iPhone's new Medical ID feature could save your life
The kinks appear to be worked out of iOS 8, currently at version 8.02. I upgraded an iPhone 5 and an iPhone 5c with only a minor hiccup when the iPhone 5 was unable to sign into iCloud. An unscheduled restart completed the update.
The first feature I enabled after completing the upgrade on both phones was the new Health app's Medical ID card that lets you enter emergency information that can be accessed from the lock screen. This is a potential life-saver.
Whenever sensitive personal information is being collected and shared, there's a tradeoff between privacy and utility. The iPhone's Health app has the potential to create a detailed medical profile that could compromise your privacy and make you more vulnerable to an attack by cyber-criminals. It's natural for questions to arise about the risks entailed in sharing private health information.
However, Medical ID's potential in the event of an emergency makes it well worth any possible loss of privacy. This is particularly true for people with allergies to medications or other life-threatening conditions, but it also comes in handy for someone who finds your lost phone and wants to return it to you. The emergency screen lets you share as much or as little information as you choose.
In his overview of the new features in iOS 8, Tim Bradshaw of the Financial Times points out that Apple is restricting how third parties can use the personal health data they collect. The new version also reminds you regularly of apps that are sharing your location so you can consider whether they need to do so. Of course, if the reminders become too obtrusive, people are more likely to click through all such pop-ups automatically and could thus fall victim to a malware attack.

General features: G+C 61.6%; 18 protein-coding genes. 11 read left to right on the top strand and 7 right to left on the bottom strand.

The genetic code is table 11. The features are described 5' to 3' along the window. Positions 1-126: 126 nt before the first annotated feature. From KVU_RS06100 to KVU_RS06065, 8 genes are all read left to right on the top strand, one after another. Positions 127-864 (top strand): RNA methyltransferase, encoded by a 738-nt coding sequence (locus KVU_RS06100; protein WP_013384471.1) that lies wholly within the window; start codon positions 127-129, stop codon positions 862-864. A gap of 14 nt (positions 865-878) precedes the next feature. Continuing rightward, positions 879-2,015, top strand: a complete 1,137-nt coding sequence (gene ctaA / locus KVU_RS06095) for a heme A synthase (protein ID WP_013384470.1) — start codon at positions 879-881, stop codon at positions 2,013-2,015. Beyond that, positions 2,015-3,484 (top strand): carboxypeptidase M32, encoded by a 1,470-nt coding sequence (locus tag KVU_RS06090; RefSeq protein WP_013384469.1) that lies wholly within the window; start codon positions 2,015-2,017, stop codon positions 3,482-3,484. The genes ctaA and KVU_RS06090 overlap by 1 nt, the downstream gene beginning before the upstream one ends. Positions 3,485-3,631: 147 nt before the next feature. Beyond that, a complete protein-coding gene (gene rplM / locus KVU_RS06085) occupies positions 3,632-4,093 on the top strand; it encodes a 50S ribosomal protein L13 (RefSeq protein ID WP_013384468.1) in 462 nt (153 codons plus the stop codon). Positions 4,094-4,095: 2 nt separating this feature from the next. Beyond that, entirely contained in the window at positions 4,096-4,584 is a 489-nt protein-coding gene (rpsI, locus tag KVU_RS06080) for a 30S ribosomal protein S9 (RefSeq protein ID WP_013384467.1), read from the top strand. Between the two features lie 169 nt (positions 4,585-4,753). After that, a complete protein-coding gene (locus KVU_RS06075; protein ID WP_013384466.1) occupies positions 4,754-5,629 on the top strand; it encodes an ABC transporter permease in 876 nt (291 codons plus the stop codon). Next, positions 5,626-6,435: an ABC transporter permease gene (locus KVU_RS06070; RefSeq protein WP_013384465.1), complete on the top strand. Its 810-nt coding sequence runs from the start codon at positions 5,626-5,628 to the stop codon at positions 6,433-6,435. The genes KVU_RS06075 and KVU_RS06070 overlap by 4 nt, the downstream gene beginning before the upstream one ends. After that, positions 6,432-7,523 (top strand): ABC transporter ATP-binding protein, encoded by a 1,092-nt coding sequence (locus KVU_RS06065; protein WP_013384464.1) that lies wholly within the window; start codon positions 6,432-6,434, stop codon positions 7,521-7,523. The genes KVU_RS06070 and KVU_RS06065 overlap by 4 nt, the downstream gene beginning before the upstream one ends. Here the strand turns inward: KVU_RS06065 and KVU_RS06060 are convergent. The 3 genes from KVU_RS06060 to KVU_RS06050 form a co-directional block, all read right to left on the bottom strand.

Decide how much information you want to share with the world Start by opening the heart-shaped Health app that the update installs by default. The four options are Dashboard, Health Data, Sources, and Medical ID. The screens are shown on the Apple Support site. Dashboard and Health Data entail relatively long-term projects and considerable personal data collection. The Sources component is intended for third-party apps and devices, which likely will collect even more personal information. (9 to 5 Mac's Jordan Kahn describes iHealth's nine iPhone-connected healthcare accessories.)
The only feature I'm interested in at the moment is the fourth one in the list at the bottom of the screen: Medical ID. This option activates the Emergency link that appears on the bottom-left corner of the lock screen (as shown in the first screen above).
When you press Medical ID, the next unlock screen has a Medical ID option in the bottom-left corner of the "Emergency call" screen (as shown in the second screen above).
Press it to open the Medical ID information you supplied in the Health app (as shown in the third screen above).
The HealthKit's goal is to remove human error from health-data collection because you don't rely on the patient or someone else to record and report the information accurately. the accuracy and reliability of the data collected by HealthKit apps and devices is yet to be determined, but their potential is undeniable. Double Randomnity: Four items in malarrayed disevalence